A little research uncovered more about pigeons than I needed to know, but that's just me being a trivia glutton.

The bird we simply call a "pigeon" - the one with reddish eyes, blue-grey feathers, dark grey tail, and a shiny green and purple neck - is officially known as a rock dove or the common pigeon. So common, it is often considered a pest wherever they are abundant.

You've probably seen flocks of them mooch spilt rice or grain from shops, roosting in trees and on power lines or ledges, "bombing" unsuspecting cars and passers-by, or hanging out in nooks and corners of condo balconies and fouling these areas with feathers and poop.

So that's why I don't have pictures of the nest. You don't want to see any. This creature is also one reason I passed on a unit at a nearby condo. And I have yet to forgive what one of them did to my car 24 hours after I had it polished.

Like dogs, cats, raccoons and the occasional polar bear, pigeons have long associated humans with free food, so I guess we brought that on ourselves.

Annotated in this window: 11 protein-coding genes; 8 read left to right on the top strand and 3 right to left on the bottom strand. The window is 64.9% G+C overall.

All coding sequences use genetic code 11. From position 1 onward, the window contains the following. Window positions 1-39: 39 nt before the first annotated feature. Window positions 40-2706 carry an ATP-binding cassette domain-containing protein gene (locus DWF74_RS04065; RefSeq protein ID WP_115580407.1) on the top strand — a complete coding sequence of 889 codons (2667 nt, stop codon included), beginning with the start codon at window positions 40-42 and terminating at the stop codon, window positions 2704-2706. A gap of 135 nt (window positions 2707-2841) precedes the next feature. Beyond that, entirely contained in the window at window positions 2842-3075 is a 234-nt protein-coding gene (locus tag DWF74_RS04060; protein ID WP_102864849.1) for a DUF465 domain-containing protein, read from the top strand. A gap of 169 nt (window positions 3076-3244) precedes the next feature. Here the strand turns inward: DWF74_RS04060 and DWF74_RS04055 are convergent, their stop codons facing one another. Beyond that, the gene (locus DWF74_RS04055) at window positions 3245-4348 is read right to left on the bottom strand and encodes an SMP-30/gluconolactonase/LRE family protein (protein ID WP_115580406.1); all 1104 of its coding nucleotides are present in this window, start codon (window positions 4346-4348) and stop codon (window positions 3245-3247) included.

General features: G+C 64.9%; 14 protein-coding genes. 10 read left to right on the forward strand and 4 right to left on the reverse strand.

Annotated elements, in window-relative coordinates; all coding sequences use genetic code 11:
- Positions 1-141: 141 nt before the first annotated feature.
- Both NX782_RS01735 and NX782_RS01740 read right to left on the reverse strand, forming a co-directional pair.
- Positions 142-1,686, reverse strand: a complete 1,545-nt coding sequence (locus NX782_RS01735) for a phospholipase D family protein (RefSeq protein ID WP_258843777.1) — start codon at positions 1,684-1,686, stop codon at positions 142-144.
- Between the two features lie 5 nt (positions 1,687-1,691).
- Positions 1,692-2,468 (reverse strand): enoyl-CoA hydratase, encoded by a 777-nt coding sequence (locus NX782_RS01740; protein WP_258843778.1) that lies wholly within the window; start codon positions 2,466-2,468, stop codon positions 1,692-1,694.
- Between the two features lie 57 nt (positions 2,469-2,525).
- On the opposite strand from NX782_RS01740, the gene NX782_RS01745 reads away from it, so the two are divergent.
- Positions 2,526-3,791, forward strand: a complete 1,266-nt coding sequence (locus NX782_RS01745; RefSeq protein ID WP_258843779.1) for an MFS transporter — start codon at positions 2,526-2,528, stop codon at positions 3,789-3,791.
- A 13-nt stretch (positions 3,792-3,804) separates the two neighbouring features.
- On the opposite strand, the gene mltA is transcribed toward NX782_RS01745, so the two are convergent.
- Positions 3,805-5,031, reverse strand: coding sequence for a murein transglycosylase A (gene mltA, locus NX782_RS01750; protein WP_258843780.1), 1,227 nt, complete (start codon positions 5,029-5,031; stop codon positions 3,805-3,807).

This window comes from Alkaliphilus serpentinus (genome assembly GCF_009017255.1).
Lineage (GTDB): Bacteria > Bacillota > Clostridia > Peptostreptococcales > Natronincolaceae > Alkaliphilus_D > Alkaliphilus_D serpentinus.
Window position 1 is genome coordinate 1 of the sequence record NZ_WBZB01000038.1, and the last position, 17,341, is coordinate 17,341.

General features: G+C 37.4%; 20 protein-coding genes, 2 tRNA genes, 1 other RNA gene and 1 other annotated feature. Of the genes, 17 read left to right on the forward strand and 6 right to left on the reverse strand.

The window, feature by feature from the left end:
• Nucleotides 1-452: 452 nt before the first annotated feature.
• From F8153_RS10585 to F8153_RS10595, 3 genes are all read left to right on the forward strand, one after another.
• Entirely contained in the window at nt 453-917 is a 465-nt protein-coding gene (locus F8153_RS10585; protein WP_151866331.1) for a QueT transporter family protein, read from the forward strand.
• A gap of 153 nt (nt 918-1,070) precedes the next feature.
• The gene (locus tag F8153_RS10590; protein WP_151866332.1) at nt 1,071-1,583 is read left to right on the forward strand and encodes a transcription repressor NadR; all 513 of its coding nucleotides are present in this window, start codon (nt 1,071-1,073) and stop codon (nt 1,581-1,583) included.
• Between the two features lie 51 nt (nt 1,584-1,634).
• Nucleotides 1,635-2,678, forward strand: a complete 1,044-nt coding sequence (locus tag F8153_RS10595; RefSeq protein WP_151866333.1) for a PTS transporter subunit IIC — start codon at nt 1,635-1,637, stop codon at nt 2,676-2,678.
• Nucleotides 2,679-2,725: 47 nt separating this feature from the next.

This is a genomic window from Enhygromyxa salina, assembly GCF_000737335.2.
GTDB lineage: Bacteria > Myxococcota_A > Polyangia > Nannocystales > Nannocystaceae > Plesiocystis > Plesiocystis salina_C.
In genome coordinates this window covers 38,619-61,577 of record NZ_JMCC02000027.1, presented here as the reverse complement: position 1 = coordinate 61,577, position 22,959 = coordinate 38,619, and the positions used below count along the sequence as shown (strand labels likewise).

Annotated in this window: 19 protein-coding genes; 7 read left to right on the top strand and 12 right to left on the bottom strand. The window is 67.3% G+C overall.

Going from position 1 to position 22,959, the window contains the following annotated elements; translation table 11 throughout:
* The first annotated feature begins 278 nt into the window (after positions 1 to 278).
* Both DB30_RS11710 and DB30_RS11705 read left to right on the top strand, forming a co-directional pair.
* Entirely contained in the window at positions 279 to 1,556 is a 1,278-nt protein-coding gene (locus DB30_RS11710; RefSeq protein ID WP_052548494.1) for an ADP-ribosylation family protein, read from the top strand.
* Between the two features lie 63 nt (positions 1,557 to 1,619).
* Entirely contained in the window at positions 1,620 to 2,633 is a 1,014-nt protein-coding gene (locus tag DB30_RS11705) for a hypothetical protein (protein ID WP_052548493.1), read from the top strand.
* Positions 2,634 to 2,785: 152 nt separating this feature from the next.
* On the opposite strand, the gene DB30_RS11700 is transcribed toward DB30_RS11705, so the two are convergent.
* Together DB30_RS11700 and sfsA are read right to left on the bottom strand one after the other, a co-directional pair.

A squab or a juvenile pigeon
Found this squab on the steps of my condo several days after posting.
Not sure if this is the surviving squab SQ1, but it looks about the
same age. Practically a juvenile pigeon by now.


A young pigeon is called a squab - a word I haven't seen in years. When I first read it, I think it referred to some kind of food. Searching for "squab" on Instagram yields many images of dead but well-prepared and beautifully plated birds. Shatin roast pigeon, anyone?

For the first week or so, pigeon squabs are fed an exclusive diet of what's called crop milk or pigeon milk, a nutrient-dense substance that looks like cottage cheese. Both male and female pigeons can produce it, which you'd think would help out a lot when raising young.